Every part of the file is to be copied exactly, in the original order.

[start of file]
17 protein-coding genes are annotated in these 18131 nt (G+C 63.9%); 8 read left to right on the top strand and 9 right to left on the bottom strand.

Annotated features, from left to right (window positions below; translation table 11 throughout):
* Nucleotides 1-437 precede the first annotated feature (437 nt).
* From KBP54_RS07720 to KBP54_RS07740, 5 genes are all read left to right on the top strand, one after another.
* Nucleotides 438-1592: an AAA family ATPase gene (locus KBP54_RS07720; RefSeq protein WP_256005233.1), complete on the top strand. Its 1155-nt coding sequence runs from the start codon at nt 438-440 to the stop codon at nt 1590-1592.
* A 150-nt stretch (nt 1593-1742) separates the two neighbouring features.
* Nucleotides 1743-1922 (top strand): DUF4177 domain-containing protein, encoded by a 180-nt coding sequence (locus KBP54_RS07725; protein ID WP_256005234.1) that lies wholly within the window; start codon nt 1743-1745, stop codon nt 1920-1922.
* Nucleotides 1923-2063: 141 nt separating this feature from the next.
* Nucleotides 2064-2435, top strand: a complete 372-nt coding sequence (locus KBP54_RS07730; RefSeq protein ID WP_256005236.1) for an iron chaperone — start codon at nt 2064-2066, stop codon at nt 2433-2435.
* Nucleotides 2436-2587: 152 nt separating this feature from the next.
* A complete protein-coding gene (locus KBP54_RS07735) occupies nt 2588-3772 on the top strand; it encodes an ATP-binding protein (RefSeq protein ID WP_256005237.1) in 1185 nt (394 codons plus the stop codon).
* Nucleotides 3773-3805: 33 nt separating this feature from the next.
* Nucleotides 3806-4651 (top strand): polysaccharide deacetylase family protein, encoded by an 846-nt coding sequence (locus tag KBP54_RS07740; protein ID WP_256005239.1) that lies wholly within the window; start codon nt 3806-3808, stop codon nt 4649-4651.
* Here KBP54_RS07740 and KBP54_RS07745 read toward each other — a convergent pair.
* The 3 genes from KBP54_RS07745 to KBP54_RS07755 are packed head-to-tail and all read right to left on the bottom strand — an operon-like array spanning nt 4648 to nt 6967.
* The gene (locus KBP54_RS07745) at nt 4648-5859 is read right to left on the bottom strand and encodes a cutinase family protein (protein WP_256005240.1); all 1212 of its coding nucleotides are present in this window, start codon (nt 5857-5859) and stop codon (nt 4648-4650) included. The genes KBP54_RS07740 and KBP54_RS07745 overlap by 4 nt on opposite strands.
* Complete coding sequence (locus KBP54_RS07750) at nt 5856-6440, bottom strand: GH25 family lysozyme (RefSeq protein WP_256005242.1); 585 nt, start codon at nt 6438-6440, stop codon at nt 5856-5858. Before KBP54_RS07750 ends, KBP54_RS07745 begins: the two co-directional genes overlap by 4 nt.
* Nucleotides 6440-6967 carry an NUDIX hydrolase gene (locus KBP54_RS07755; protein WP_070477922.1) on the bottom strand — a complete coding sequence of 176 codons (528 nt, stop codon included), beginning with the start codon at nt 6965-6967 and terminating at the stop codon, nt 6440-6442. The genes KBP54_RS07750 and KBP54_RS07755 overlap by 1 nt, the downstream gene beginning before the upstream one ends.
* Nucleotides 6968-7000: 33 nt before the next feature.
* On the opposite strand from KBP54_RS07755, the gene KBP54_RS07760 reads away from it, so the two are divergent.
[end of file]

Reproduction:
17 protein-coding genes are annotated in these 18131 nt (G+C 63.9%); 8 read left to right on the top strand and 9 right to left on the bottom strand.

Annotated features, from left to right (window positions below; translation table 11 throughout):
* Nucleotides 1-437 precede the first annotated feature (437 nt).
* From KBP54_RS07720 to KBP54_RS07740, 5 genes are all read left to right on the top strand, one after another.
* Nucleotides 438-1592: an AAA family ATPase gene (locus KBP54_RS07720; RefSeq protein WP_256005233.1), complete on the top strand. Its 1155-nt coding sequence runs from the start codon at nt 438-440 to the stop codon at nt 1590-1592.
* A 150-nt stretch (nt 1593-1742) separates the two neighbouring features.
* Nucleotides 1743-1922 (top strand): DUF4177 domain-containing protein, encoded by a 180-nt coding sequence (locus KBP54_RS07725; protein ID WP_256005234.1) that lies wholly within the window; start codon nt 1743-1745, stop codon nt 1920-1922.
* Nucleotides 1923-2063: 141 nt separating this feature from the next.
* Nucleotides 2064-2435, top strand: a complete 372-nt coding sequence (locus KBP54_RS07730; RefSeq protein ID WP_256005236.1) for an iron chaperone — start codon at nt 2064-2066, stop codon at nt 2433-2435.
* Nucleotides 2436-2587: 152 nt separating this feature from the next.
* A complete protein-coding gene (locus KBP54_RS07735) occupies nt 2588-3772 on the top strand; it encodes an ATP-binding protein (RefSeq protein ID WP_256005237.1) in 1185 nt (394 codons plus the stop codon).
* Nucleotides 3773-3805: 33 nt separating this feature from the next.
* Nucleotides 3806-4651 (top strand): polysaccharide deacetylase family protein, encoded by an 846-nt coding sequence (locus tag KBP54_RS07740; protein ID WP_256005239.1) that lies wholly within the window; start codon nt 3806-3808, stop codon nt 4649-4651.
* Here KBP54_RS07740 and KBP54_RS07745 read toward each other — a convergent pair.
* The 3 genes from KBP54_RS07745 to KBP54_RS07755 are packed head-to-tail and all read right to left on the bottom strand — an operon-like array spanning nt 4648 to nt 6967.
* The gene (locus KBP54_RS07745) at nt 4648-5859 is read right to left on the bottom strand and encodes a cutinase family protein (protein WP_256005240.1); all 1212 of its coding nucleotides are present in this window, start codon (nt 5857-5859) and stop codon (nt 4648-4650) included. The genes KBP54_RS07740 and KBP54_RS07745 overlap by 4 nt on opposite strands.
* Complete coding sequence (locus KBP54_RS07750) at nt 5856-6440, bottom strand: GH25 family lysozyme (RefSeq protein WP_256005242.1); 585 nt, start codon at nt 6438-6440, stop codon at nt 5856-5858. Before KBP54_RS07750 ends, KBP54_RS07745 begins: the two co-directional genes overlap by 4 nt.
* Nucleotides 6440-6967 carry an NUDIX hydrolase gene (locus KBP54_RS07755; protein WP_070477922.1) on the bottom strand — a complete coding sequence of 176 codons (528 nt, stop codon included), beginning with the start codon at nt 6965-6967 and terminating at the stop codon, nt 6440-6442. The genes KBP54_RS07750 and KBP54_RS07755 overlap by 1 nt, the downstream gene beginning before the upstream one ends.
* Nucleotides 6968-7000: 33 nt before the next feature.
* On the opposite strand from KBP54_RS07755, the gene KBP54_RS07760 reads away from it, so the two are divergent.